One factor related to complications after these surgeries has been a sedentary lifestyle [3]. The prevalence of physical inactivity of adults scheduled for non-cardiac surgery was about 59% in the Promoting ambulation project (PAMP) study phase I [4]. Inactivity may be a secondary consequence of the disease that has triggered the need for the surgery, or it may be related to other factors such as age and comorbidities that may determine the inability to perform daily living activities [5]. Preoperative variables such as low functional status present in sedentary patients have been associated with prolonged length of stay, and patients who stay longer in the hospital, have the worse clinical outcomes [8]. In this way, identifying that low functional status is a factor related to prolonged LOS in patients of scheduled non-cardiac surgery, promoting interventions such as walking, have the potential to reduce LOS also impacting hospital outcomes like costs, quality access, efficiency, and equity in hospital care [8].

However, despite knowing about the impact of exercise and physical activity on health outcomes [6, 7], there is a lack of information about the efficacy of a preoperative walking recommendation for non-cardiac surgery to reduce the length of stay (LOS) [6, 7]. The results about the impact of aerobic exercises, such as walking, are discordant concerning their impact and length of hospital stay when applied to patients before non-cardiac surgery. In the meta-analysis developed by Hughes (2019), in which the impact of aerobic exercise was evaluated in clinical trials, the investigators showed a reduction in the result in global morbidity and lung morbidity. Nevertheless, it did not show differences in the length of hospital stay or the evaluation of the post-surgical walk evaluated through the Six-minute walk test. These results of investigators interpret these results as the need to continue exploring the relationship between exercise patients before surgery and LOS. [9].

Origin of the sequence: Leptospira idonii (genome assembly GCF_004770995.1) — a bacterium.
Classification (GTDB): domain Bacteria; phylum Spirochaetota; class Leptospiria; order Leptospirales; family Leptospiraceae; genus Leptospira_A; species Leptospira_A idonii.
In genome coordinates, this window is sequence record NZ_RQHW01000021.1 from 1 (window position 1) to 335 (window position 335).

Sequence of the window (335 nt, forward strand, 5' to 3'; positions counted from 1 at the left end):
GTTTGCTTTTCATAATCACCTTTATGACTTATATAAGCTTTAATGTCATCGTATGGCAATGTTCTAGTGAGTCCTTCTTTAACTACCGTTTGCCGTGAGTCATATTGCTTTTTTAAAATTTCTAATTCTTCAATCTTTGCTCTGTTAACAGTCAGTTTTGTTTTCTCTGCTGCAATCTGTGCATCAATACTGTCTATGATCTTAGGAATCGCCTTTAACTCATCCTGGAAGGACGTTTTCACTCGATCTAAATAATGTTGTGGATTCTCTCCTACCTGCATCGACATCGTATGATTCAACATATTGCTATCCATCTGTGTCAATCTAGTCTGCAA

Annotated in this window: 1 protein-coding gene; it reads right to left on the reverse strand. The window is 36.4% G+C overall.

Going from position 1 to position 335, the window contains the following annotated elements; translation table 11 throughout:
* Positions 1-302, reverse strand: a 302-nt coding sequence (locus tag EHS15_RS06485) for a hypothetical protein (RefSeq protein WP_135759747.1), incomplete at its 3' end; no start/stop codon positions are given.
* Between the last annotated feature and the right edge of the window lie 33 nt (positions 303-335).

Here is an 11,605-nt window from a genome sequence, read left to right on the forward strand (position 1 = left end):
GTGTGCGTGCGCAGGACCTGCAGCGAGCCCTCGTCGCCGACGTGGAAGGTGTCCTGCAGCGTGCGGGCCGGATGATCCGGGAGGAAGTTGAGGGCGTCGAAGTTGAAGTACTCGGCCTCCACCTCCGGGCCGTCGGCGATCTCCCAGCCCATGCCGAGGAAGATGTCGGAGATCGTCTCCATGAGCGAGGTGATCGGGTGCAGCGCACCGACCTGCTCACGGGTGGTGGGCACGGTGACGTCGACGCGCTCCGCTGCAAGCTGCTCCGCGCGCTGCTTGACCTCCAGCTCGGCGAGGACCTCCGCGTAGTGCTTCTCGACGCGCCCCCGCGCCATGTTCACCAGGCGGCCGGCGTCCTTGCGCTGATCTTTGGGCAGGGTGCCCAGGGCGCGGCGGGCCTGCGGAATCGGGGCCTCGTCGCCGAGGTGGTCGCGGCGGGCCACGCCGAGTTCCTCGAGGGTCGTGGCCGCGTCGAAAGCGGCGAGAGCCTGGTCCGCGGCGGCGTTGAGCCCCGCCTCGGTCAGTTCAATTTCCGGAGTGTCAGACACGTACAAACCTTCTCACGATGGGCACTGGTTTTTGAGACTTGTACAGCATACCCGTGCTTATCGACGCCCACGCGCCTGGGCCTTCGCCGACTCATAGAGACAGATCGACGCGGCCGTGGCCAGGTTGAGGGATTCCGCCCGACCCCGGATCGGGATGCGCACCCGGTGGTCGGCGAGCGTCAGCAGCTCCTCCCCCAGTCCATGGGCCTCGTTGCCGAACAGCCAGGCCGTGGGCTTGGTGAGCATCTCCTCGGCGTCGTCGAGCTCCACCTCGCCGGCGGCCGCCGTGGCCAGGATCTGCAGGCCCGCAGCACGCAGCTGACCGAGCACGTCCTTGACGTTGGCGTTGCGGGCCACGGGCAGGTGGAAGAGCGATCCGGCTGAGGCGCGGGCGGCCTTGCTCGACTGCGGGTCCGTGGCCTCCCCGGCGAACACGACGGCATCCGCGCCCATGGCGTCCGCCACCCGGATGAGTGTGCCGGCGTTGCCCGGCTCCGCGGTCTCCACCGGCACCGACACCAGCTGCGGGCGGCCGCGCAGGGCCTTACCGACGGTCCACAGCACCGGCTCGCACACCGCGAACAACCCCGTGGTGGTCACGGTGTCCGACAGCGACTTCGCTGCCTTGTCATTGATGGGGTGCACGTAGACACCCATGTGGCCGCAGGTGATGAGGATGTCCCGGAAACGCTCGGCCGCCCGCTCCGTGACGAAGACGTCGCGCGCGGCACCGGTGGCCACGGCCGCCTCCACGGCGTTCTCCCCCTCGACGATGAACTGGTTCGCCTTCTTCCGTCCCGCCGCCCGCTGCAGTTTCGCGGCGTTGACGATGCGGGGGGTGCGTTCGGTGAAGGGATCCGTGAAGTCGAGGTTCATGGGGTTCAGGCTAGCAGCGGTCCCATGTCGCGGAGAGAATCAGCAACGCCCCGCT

Accordingly, this study sought to evaluate the impact of the recommendation for walking a minimum of 150 min/week during waiting time before surgery compared with a control group in the length of hospital stay and early ambulation among adults scheduled for non-cardiac surgery. Likewise, this study aimed to describe the clinical complications during hospitalization and 30 days after surgery. We also reported the frequency of continuation of the practice of walking at six months after surgery.


This clinical trial study is reported according to CONSORT guidelines/methodology [9]. The study was registered retrospectively at, NCT03213496 on July 11, 2017. We confirm that all methods were performed following the relevant guidelines and regulations regarding the protection and patient safety evaluated by the Ethics Committee in Research from FOSCAL clinic (Comité de Ética en Investigación CEI-FOSCAL) and the Ethics Committee in Clinical Research from Fundación Cardioinfantil Instituto de Cardiología (Comité de Ética en Investigación Clínica CEIC-IRB00007736). This study was considered of minimal risk by both Committees. All participants signed an informed consent form before the process of randomization.